The Federal Deposit Insurance Corp. (FDIC) has confirmed that commercial real estate loans played a significant role in the failure of five banks closed by the Comptroller of the Currency and state agencies over the Memorial Day holiday.
Three Florida banks, along with a California and a Nevada lender were shut down. All five institutions reopened on Tuesday after other banks assumed their deposits.
To date this year, 78 banks have failed, and the number of failures for 2010 is expected to exceed last year’s total of 140, says FDIC spokesman Greg Hernandez, in Washington, D.C.
“So far, in the failures this year of community banks, commercial real estate loans have been playing a large role,” says Hernandez. “It looks like all three Florida banks did experience significant losses in their acquisition, development and construction loan portfolios, as well as their commercial real estate portfolios,” he notes.
That coupled with weak real estate market conditions, contributed to the lenders’ collapse. The other two failed banks also had troubled commercial real estate loans, he says.
The price of bank failures is steep. The 140 bank failures that occurred in 2009 cost the nation’s Deposit Insurance Fund $37.4 billion, says Hernandez. Although the FDIC doesn’t make official projections, the cost is expected to be even larger this year. But the FDIC anticipates that bank failures will peak in 2010, and begin to diminish next year.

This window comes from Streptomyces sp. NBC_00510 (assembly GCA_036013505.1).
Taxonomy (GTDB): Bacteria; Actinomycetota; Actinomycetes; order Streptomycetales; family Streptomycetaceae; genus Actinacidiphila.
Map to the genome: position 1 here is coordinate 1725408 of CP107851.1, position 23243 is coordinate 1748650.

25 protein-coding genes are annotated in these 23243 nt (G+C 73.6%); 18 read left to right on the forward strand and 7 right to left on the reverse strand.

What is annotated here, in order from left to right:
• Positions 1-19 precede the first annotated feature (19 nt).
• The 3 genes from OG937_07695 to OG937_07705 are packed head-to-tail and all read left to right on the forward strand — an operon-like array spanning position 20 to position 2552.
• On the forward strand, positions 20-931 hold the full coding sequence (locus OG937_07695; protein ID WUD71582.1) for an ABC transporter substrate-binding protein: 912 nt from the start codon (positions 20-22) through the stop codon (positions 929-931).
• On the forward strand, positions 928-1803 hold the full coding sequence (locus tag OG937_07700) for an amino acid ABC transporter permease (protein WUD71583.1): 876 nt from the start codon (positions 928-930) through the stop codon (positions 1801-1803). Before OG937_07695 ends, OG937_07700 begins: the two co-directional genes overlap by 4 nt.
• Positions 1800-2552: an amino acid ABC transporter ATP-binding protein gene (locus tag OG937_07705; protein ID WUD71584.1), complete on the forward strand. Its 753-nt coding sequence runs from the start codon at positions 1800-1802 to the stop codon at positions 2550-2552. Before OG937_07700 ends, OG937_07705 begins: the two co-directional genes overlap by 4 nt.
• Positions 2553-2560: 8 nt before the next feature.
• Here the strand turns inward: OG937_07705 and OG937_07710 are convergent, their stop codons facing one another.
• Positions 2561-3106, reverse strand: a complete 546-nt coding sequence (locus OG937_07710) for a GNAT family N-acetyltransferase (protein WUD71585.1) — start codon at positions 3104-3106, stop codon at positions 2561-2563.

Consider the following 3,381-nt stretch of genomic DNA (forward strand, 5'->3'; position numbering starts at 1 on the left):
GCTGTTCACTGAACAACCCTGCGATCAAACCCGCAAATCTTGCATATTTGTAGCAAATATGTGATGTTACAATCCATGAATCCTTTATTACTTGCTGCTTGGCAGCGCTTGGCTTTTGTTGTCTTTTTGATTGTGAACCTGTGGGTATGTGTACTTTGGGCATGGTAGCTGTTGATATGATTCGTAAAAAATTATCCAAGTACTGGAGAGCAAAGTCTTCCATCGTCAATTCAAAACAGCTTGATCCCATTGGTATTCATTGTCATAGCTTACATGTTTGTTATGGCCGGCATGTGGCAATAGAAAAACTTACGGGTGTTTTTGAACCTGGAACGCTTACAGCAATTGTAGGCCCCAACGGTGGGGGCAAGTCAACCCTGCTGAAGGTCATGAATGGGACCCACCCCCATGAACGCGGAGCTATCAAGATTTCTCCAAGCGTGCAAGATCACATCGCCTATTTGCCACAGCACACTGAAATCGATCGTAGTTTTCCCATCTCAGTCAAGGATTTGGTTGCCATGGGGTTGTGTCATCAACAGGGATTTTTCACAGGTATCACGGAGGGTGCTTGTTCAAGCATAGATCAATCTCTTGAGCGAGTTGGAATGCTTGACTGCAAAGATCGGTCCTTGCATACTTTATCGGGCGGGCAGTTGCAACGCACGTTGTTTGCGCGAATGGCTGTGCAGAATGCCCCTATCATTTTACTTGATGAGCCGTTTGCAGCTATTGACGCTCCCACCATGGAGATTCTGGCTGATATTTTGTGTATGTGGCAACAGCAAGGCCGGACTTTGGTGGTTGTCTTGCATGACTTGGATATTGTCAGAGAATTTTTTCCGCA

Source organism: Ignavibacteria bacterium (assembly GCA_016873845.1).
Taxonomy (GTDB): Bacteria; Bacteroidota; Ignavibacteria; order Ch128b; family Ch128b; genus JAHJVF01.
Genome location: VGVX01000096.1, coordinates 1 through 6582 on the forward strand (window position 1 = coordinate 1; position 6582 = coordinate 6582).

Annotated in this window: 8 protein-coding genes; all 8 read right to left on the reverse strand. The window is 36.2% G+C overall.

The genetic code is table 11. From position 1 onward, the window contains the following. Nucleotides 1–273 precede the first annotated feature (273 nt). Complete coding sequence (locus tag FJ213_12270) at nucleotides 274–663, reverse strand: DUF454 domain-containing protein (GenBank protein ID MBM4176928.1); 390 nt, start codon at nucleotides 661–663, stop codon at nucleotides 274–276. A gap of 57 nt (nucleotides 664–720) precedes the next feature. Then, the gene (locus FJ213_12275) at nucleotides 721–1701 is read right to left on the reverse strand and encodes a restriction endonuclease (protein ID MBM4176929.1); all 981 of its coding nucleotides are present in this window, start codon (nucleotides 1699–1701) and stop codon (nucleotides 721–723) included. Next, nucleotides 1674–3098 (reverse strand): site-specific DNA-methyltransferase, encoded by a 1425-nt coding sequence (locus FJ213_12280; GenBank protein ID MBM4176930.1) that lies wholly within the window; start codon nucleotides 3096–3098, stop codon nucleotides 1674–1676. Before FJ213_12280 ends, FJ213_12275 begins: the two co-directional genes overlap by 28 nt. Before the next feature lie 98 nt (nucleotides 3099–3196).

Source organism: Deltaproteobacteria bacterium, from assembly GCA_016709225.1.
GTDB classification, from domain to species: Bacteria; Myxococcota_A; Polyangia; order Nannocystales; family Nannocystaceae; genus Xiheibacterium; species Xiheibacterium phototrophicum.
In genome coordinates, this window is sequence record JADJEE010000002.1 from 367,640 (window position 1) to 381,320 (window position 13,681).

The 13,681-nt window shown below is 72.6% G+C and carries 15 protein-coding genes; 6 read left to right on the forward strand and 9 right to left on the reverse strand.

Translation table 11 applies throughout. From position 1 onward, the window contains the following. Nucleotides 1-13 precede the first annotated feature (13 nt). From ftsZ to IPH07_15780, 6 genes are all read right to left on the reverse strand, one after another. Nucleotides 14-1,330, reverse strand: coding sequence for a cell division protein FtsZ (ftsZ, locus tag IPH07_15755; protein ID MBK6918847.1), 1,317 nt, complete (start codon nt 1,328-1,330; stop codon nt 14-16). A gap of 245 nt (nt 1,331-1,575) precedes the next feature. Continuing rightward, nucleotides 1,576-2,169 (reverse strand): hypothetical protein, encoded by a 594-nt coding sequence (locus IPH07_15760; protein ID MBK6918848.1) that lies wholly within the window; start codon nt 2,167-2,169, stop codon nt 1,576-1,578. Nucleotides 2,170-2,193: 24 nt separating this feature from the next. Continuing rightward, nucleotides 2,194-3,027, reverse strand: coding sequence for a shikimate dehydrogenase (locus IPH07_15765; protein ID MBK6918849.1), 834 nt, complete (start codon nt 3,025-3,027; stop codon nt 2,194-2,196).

‘Problem’ list grows
The number of institutions on FDIC’s confidential list of “problem” institutions with troubled loans rose to 775 in the first quarter of 2010, up from 702 in the fourth quarter of 2009. “It’s a similar thing to what we saw during the [savings and loan] crisis,” says Hernandez. However, not all the institutions on the problem list are expected to fail. Only about 14% have failed in the past.
According to commercial real estate data and analytics firm Trepp, non-performing commercial real estate loans constituted 80% of the total non-performing loans for the five newest failed banks. That percentage was split almost evenly between construction and land loans (40.9%) and commercial mortgages (39.1%).
The Bank of Florida, Southeast, in Ft. Lauderdale, the Bank of Florida, Southwest, in Naples, and the Bank of Florida, Tampa Bay, were all closed by the Florida Office of Financial Regulation. The FDIC was appointed receiver for the three banks, whose deposits were acquired by EverBank of Jacksonville, Fla. The three were owned by the same holding company, Bank of Florida Corp., which was not part of the past week’s transaction, according to the FDIC.
The Florida banks had assets of nearly $1.5 billion, and deposits totaling $1.3 billion. “Commercial real estate loans accounted for a very large proportion of losses, which diminished the banks’ capital,” says Hernandez. The three lenders resumed business operations on Tuesday under the EverBank name, the FDIC reports.
The failed institutions also include Sun West Bank in Las Vegas, whose seven branches reopened Tuesday after City National Bank of Los Angeles agreed to assume Sun West’s deposits. Sun West was put on FDIC’s list of problem institutions back in October 2009, says Hernandez.
The remaining lender was the Granite Community Bank in Granite Bay, Calif. It had been placed on FDIC’s problem list in June 2009.